While there is sense in United trying to peddle a player who has so disrupted a pre-season campaign, where does it leave them before the Arsenal game at St James’ Park a week on Saturday?

The answer has to be considerably weaker than they were last season, when a team underpinned by the nous and savvy of Nolan and Barton managed to kick, spit and scrap their way to 11th in the Premier League.

Team spirit was the key to that finish but despite talk of the bonds formed in America, the undercurrents of discontent are becoming ripples. Danny Simpson, for example, took to Twitter to claim he was “lost for words” at the Barton announcement.

In terms of quality, too, they have lost the goal power of one of their key attacking influences. Cabaye brings flair, finesse and judging by Sunday’s efforts hard work – but he remains untested in the white hot atmosphere of the Premier League. Will he still be making lung busting runs in February? We know Barton would have been endeavouring to do so.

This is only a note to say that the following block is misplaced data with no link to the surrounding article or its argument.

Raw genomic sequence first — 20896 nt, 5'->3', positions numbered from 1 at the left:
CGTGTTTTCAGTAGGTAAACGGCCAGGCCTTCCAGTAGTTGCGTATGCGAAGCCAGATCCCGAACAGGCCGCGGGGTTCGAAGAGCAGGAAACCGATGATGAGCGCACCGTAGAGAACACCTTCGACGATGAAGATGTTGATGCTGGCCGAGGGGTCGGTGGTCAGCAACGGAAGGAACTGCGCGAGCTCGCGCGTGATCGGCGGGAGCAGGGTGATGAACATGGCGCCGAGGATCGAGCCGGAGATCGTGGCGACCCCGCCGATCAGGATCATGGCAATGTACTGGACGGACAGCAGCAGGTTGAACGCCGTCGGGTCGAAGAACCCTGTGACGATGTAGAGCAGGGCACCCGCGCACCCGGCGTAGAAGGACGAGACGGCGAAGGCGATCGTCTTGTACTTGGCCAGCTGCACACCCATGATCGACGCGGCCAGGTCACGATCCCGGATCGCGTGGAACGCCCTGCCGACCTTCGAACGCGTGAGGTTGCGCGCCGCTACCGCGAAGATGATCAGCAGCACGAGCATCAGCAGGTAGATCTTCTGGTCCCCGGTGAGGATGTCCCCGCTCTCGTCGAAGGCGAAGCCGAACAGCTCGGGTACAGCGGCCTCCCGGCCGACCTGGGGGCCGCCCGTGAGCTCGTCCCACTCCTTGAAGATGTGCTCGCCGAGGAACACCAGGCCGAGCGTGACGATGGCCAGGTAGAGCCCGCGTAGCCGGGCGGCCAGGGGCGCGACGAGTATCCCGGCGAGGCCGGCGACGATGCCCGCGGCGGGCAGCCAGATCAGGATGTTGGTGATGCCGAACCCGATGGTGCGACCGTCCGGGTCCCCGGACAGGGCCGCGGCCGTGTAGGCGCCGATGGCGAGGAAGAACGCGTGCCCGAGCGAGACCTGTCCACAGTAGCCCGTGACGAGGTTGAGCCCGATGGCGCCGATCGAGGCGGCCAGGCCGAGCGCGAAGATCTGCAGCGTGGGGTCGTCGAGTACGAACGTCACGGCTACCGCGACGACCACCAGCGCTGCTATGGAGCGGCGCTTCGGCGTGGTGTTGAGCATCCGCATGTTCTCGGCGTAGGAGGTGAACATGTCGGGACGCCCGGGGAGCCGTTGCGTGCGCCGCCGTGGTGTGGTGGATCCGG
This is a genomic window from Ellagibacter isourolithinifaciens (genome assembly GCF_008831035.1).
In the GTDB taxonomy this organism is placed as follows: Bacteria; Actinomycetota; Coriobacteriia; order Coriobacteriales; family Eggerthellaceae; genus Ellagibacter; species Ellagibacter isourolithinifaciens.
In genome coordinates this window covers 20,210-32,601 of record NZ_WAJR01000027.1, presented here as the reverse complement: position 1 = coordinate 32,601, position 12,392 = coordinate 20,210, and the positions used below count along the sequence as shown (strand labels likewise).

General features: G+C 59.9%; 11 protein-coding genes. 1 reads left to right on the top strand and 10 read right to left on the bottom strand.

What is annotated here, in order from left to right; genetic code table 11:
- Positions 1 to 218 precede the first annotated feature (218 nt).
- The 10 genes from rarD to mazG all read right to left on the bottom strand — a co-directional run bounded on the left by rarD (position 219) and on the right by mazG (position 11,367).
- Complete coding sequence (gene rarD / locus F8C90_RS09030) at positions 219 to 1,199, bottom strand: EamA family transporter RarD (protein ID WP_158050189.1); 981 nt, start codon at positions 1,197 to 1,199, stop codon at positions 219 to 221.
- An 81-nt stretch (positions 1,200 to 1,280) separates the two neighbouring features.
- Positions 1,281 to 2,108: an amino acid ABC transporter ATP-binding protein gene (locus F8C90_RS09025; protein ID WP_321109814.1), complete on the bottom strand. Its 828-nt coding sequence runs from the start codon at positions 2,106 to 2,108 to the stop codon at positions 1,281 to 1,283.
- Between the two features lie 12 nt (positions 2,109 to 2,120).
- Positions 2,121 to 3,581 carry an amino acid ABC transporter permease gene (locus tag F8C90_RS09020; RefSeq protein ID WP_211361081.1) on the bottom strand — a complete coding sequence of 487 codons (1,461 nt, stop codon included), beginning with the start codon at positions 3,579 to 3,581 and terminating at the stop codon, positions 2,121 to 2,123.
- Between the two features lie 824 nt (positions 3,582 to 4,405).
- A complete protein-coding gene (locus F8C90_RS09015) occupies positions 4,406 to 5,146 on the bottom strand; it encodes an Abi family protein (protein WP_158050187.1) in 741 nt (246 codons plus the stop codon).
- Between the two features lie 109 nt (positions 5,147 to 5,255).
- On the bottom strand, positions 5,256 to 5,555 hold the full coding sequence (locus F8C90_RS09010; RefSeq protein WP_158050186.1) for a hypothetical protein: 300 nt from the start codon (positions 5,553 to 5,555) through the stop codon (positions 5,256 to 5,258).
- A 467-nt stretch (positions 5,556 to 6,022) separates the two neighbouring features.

The midfielder may have written his own suicide note with his self-defeating actions of the past seven months, but Newcastle fans will be fearful that the club are creating problems too by its determination not to spend big money.

One well-placed source admitted Llambias and Ashley’s vision is “unsexy” in the short-term. But the club believe it is appealing in the long-term, with self-sufficiency the goal over the next few years.

It is an admirable aim, but in the here and now it has left United extremely vulnerable and rebellion fermenting on the terraces. Without a ball being kicked, pessimism is enveloping Newcastle once again.


David Whetstone
Culture Editor
Graeme Whitfield
Business Editor
Mark Douglas
Newcastle United Editor
Stuart Rayner
Sports Writer